Producing fundraiser creates excitement for Fox Chapel Area student
Hannah Gross tackles life like an All-American.
She is energetic and enthusiastic, and she makes things happen.
The week before Christmas, Hannah was a part of the Fox Chapel Area High School's annual telethon to raise money for Habitat for Humanity.
She was the producer for the 23rd version of the on-air fundraiser, which raised more than $35,000.
Hannah's concern was a minute-by-minute plan for the two hours between 11 a.m. and 1 p.m. when the telethon was live on air on Dec. 20.
The live production required precise organization, which started in November.
Hannah said, “I worked on the big-picture side. The director was Joe Mertz who was in charge of the technical side.”
One of the first things Hannah completed was filming segments with a kaleidoscope of school activities such as the band, choir and orchestra.
Using a computerized timer, they interspersed the segments with the live action featuring students and feeds from the elementary schools.
Last year, Hannah was in front of the camera visiting younger students at the elementary schools.
After three years as a talent, this was her first time on staff.
“I love performing. I'm a people person,” she said. “But I loved being in a position of authority. It's a tie what I like the best,” Hannah said.
She had trouble sleeping the night before the telethon.
However, she thrived on the excitement.
“I crave the live feeling, the live energy,” she said.
Along with working in the school TV studio and the telethon, she has appearing in four-years-worth of fall plays and three spring comedies.
In addition, she appears with the Smithfield Street Theater, which performs different material from school productions.
“They (Smithfield Street Theater) are not afraid to stretch the boundaries,” Hannah said.
The teen enjoys the feel of the city and the variety of small theaters.
She has been taking dance lessons within minutes of her home, first at Kerr Elementary and now in Etna where she continues ballet, jazz and tap lessons.
“I'm an urban girl,” she said.
The “mini-city feel” is part of her life growing up in Sharpsburg on Sixth Street.
She walks to stores.
She volunteers at the Literacy Center.
Her favorite place to think and de-stress is on the swing in her back yard.
She is very close to her family, many of whom are certified scuba-divers, hunting-and-trapping enthusiasts and boating aficionados.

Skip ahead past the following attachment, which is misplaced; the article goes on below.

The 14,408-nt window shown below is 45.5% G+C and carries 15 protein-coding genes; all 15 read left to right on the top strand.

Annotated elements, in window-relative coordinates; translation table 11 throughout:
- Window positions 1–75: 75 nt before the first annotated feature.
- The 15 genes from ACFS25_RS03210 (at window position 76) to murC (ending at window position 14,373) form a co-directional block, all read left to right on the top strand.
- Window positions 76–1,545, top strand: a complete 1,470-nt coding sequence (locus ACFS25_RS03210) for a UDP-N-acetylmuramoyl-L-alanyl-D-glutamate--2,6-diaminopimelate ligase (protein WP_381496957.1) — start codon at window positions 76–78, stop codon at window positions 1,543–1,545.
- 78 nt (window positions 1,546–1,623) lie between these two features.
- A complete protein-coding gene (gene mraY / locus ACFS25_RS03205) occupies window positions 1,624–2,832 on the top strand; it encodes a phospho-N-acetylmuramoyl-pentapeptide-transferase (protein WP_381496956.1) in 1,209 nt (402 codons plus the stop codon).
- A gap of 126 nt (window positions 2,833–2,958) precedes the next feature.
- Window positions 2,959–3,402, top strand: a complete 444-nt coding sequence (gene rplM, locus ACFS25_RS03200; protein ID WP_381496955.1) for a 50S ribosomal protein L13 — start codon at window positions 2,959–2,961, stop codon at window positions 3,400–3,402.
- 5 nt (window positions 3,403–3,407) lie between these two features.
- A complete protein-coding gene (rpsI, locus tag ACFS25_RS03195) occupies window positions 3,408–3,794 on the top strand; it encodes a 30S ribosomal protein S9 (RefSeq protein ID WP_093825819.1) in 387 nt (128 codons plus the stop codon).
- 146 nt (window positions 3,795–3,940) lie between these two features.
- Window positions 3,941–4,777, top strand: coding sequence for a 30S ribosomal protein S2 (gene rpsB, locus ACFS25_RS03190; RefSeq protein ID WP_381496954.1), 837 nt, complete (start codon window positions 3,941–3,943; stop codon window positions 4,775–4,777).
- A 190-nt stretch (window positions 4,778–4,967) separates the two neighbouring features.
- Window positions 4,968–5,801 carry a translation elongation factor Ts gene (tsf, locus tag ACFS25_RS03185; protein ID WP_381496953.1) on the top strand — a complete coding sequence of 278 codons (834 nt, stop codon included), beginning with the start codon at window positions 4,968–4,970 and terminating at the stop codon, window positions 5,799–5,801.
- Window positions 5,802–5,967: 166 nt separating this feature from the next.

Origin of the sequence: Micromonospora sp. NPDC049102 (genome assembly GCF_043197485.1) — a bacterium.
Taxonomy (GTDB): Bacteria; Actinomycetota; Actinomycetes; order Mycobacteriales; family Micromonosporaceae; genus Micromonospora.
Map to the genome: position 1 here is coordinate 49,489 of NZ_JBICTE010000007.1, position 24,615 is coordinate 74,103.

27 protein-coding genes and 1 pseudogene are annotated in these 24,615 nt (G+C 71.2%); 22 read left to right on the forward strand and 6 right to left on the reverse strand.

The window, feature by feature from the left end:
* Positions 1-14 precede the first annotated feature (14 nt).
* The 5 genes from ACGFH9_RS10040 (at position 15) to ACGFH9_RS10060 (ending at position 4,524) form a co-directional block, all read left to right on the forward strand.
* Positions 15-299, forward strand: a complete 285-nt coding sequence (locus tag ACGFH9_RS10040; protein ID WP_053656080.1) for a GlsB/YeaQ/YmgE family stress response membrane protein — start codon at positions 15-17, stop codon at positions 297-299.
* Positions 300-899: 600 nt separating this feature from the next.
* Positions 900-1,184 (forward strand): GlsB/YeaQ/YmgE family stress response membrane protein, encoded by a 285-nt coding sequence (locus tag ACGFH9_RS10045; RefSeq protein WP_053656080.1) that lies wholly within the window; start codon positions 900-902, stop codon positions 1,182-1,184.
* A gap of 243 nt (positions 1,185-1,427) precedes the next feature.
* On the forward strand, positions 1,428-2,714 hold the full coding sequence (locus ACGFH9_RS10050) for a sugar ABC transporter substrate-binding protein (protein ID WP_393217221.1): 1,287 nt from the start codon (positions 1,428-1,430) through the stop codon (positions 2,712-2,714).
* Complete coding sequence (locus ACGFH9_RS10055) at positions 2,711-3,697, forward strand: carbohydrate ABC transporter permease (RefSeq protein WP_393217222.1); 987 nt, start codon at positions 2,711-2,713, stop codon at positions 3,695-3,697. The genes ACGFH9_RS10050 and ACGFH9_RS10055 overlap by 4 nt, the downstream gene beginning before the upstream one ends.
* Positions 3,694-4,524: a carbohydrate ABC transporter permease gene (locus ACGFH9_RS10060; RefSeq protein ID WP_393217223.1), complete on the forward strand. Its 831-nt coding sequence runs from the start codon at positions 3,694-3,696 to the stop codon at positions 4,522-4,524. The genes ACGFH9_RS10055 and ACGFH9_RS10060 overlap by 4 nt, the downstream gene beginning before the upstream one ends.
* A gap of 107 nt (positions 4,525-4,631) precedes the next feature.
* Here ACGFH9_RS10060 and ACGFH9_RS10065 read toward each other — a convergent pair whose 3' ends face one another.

The family enjoys traveling and Hannah loves waking up in a hotel, ready to explore.
She also enjoys spending time with both sets of grandparents who live nearby.
As much as she loves traveling, Hannah has plenty of places she wants to search out in her hometown. That's why she is exploring colleges in Pittsburgh.
The enthusiastic teen isn't sure what direction she wants to take. As much as she loves the arts, she is enthralled with sciences such as anatomy.
Her next activity is just around the corner.
Hannah said, “As soon as I stop with one thing, my foot's in the door for a new thing.”
Sharon Drake is a freelance writer with Trib Total Media.
Show commenting policy
TribLive commenting policy
You are solely responsible for your comments and by using TribLive.com you agree to our Terms of Service.
We moderate comments. Our goal is to provide substantive commentary for a general readership. By screening submissions, we provide a space where readers can share intelligent and informed commentary that enhances the quality of our news and information.
While most comments will be posted if they are on-topic and not abusive, moderating decisions are subjective. We will make them as carefully and consistently as we can. Because of the volume of reader comments, we cannot review individual moderation decisions with readers.
We value thoughtful comments representing a range of views that make their point quickly and politely. We make an effort to protect discussions from repeated comments either by the same reader or different readers.
We follow the same standards for taste as the daily newspaper. A few things we won't tolerate: personal attacks, obscenity, vulgarity, profanity (including expletives and letters followed by dashes), commercial promotion, impersonations, incoherence, proselytizing and SHOUTING. Don't include URLs to Web sites.
We do not edit comments. They are either approved or deleted. We reserve the right to edit a comment that is quoted or excerpted in an article. In this case, we may fix spelling and punctuation.
We welcome strong opinions and criticism of our work, but we don't want comments to become bogged down with discussions of our policies and we will moderate accordingly.
We appreciate it when readers and people quoted in articles or blog posts point out errors of fact or emphasis and will investigate all assertions. But these suggestions should be sent via e-mail. To avoid distracting other readers, we won't publish comments that suggest a correction. Instead, corrections will be made in a blog post or in an article.